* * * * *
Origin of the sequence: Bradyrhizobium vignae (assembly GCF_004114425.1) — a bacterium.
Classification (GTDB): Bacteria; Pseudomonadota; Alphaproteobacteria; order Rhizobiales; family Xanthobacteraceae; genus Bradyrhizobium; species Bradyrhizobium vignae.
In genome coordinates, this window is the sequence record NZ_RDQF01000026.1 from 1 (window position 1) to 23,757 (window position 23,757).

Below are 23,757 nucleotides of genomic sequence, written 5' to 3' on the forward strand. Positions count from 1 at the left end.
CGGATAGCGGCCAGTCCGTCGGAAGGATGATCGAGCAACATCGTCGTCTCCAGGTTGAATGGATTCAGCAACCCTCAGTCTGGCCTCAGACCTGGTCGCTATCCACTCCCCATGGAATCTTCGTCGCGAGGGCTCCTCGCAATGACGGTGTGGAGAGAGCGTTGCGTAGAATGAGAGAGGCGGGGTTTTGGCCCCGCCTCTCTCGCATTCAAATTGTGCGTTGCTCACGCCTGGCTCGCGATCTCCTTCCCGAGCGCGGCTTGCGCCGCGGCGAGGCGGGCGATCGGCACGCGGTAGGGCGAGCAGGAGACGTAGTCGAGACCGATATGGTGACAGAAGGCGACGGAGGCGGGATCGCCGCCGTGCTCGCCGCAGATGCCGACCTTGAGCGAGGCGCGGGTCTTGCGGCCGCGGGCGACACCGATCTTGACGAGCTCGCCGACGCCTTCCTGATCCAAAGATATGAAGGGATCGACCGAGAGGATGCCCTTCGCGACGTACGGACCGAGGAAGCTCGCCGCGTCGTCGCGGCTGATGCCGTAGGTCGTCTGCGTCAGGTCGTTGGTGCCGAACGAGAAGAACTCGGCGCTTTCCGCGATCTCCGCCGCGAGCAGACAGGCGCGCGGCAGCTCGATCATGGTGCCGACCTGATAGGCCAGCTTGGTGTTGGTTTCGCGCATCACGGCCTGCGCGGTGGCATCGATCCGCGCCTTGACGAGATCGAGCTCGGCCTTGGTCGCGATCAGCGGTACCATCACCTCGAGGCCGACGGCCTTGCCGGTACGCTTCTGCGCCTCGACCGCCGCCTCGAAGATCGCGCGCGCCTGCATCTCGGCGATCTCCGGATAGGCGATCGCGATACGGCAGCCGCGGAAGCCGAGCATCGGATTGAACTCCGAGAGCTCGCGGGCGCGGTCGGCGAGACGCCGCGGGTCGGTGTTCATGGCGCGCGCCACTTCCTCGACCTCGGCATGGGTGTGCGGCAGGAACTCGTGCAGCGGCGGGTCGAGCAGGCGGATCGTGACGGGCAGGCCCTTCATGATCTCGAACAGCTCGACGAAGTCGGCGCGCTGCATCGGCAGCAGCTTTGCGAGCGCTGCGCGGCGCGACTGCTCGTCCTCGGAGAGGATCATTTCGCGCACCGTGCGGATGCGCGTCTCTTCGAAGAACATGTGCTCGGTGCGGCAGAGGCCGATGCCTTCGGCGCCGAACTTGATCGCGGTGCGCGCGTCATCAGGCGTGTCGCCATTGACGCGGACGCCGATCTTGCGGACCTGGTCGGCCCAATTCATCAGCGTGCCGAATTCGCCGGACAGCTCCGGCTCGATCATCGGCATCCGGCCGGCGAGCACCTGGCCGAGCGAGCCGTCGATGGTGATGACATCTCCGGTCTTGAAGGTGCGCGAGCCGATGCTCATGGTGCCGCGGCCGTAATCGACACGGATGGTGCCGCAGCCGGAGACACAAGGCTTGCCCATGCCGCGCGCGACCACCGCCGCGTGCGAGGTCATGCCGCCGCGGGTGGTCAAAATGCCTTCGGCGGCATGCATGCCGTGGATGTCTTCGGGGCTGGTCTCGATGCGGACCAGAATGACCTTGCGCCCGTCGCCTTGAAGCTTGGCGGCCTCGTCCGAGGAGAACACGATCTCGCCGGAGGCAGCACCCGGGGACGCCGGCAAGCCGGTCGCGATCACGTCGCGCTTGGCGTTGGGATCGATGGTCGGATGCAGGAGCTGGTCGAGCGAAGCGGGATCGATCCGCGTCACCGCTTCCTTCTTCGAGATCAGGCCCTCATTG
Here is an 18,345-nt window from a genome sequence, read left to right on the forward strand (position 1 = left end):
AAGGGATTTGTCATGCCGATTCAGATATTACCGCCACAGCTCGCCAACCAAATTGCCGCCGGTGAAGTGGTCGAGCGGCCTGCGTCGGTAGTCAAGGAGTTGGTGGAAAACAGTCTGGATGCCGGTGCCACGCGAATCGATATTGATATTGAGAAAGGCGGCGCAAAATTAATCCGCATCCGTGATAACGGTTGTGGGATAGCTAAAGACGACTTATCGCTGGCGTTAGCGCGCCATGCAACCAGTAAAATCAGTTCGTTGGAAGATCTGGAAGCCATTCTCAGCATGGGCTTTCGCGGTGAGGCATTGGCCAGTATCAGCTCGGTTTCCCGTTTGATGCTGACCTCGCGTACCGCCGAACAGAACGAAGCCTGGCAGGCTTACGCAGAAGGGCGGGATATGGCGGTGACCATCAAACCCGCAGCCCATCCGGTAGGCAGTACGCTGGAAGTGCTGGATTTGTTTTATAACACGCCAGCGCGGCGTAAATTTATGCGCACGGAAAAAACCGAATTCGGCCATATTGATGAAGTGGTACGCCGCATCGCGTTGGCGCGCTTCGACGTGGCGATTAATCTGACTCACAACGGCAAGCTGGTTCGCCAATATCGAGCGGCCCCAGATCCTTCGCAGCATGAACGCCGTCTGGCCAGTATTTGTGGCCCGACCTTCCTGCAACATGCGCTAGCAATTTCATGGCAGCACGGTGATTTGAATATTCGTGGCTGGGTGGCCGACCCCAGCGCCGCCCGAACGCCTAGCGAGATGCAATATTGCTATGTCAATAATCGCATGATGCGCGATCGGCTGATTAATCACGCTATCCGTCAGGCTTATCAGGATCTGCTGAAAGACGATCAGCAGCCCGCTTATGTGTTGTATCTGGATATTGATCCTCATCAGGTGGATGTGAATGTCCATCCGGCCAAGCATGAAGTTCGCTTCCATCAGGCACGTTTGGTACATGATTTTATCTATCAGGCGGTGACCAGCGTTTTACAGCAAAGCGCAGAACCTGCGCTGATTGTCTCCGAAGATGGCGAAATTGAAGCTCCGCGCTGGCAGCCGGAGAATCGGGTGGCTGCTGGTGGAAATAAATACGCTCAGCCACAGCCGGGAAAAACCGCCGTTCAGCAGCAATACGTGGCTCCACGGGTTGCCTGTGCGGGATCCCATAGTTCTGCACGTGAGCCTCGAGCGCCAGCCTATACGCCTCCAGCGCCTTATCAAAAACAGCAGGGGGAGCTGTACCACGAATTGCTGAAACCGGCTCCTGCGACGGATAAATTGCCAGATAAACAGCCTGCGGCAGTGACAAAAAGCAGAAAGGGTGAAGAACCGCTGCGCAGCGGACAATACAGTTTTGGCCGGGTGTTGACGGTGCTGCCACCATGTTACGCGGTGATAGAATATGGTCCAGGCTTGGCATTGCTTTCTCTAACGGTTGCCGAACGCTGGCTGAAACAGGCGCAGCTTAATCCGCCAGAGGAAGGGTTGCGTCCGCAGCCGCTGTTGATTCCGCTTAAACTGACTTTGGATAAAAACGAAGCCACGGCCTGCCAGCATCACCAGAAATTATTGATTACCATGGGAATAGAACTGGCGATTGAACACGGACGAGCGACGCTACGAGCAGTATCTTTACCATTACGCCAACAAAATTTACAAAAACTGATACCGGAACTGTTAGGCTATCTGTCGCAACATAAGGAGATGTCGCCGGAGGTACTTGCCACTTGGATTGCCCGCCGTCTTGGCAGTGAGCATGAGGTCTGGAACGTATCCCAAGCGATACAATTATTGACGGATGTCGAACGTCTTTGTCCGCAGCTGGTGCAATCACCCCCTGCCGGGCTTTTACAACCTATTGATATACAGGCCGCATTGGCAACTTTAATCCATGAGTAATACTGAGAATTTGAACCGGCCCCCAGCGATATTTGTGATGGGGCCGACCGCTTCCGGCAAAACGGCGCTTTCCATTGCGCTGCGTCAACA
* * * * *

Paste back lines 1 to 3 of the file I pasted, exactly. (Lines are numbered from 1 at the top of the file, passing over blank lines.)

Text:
Origin of the sequence: Bradyrhizobium vignae (assembly GCF_004114425.1) — a bacterium.
Classification (GTDB): Bacteria; Pseudomonadota; Alphaproteobacteria; order Rhizobiales; family Xanthobacteraceae; genus Bradyrhizobium; species Bradyrhizobium vignae.
In genome coordinates, this window is the sequence record NZ_RDQF01000026.1 from 1 (window position 1) to 23,757 (window position 23,757).